Days after Hurricane Katrina devastated parts of the Gulf Coast in the worst natural disaster in U.S. history, state and local education officials in Louisiana, Mississippi, Alabama, and elsewhere were hard at work seeking to ensure students affected by the storm could return to school, and a normal routine, as soon as possible.

Health and sheer survival, not academics, were the foremost concerns of families affected by the storm. But as residents evacuated those areas hardest hit by Katrina and found temporary shelter elsewhere, complex schooling issues awaited them.

Finding schools for students whose families were displaced or whose schools were destroyed, communicating plans with local school leaders and stakeholders, accounting for the whereabouts of all students in their jurisdictions, transferring academic records to students’ new or temporary schools, rebuilding schools that were damaged or leveled by the storm–these were just some of the challenges facing education officials on the Gulf Coast, neighboring states, and in states thousands of miles away. And technology would be called on to play a key role in nearly every facet of the response.

Scope of the destruction

Katrina damaged or destroyed schools in six Louisiana parishes and left more than 135,000 students in that state without classrooms, according to the Louisiana Department of Education (LDE).

An LDE spokeswoman on Sept. 1 said that all information education officials had at their disposal was posted on the department’s web site. The agency’s office was inundated with telephone calls as education officials tried to hold meetings to discuss their next steps.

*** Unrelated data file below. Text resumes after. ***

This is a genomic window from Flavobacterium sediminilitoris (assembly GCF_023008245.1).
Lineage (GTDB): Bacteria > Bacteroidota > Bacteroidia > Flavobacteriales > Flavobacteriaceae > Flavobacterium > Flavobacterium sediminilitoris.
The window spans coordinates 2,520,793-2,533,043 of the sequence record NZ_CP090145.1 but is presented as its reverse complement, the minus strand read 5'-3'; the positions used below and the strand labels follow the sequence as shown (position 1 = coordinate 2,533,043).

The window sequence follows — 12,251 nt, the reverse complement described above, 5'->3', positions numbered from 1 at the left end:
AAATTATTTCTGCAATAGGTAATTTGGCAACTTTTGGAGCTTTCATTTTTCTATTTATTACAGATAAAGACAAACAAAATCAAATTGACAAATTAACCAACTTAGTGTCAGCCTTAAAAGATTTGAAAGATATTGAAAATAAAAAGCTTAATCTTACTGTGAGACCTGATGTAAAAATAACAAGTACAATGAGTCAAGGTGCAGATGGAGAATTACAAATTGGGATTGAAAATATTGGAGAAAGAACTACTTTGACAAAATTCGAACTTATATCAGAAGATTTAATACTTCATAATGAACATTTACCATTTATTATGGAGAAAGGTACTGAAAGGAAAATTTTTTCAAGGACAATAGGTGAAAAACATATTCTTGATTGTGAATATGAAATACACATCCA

“I implore superintendents around the state to take these children in,” said Cecil Picard, Louisiana’s superintendent of education, adding that his No. 1 priority was to get children back in school. “I have heard from many of them who are already doing so. To them, I say, Thank you.'”

Louisiana’s Jefferson Parish estimated that some schools would be unable to open until at least mid-January. The parish included a list of preliminary status reports for its schools online. Sixteen schools were reported in usable condition, eight were usable with isolated problems, six had significant damage, and the status of 54 schools was still unknown at press time.

Six of the nine schools in Louisiana’s Plaquemines Parish were under water at the time this story was filed. Jim Hoyle, Plaquemines Parish superintendent, said in a press release that officials were working to create a new payroll system for teachers and hoped to get some schools up and running within a month.

St. Charles Parish schools were all closed. Education officials were told that power would be restored in one to two weeks, and they hoped to resume classes shortly after power was restored.

Officials in St. Tammany Parish Public Schools aimed to have schools open by Oct. 3. The parish had a temporary operating center in LDE’s Baton Rouge offices. St. Bernard Parish officials said schools most likely would remain closed throughout the entire school year, and employees were encouraged to find other employment.

In Mississippi, state education officials were still trying to evaluate the damage caused by the storm as of press time.

“We have 271 schools in 44 districts that sustained damage,” said a Mississippi Department of Education spokeswoman. “That’s almost 160,000 students. This is a devastation that our state has not seen before.” Mississippi education officials were working with neighboring states to accommodate displaced children, she said.

Henry Johnson, Mississippi’s assistant secretary over elementary and secondary education and the former superintendent of schools in that state, said that in five or six coastal Mississippi counties, half the schools that existed before Hurricane Katrina have been leveled. The other half, he said, are so badly damaged that it’s unclear whether they can be used this year.

Alabama state officials also were still assessing the damage there at press time.

Mobile County was the hardest hit, said Rebecca Leigh White, an information specialist at the Alabama Department of Education, and officials did not foresee those schools opening until at least mid-September. Students whose schools sustained damage were to be transported to other nearby schools. “As far as a bigger scope, we are welcoming Mississippi’s and Louisiana’s displaced students into our schools with open arms,” White said.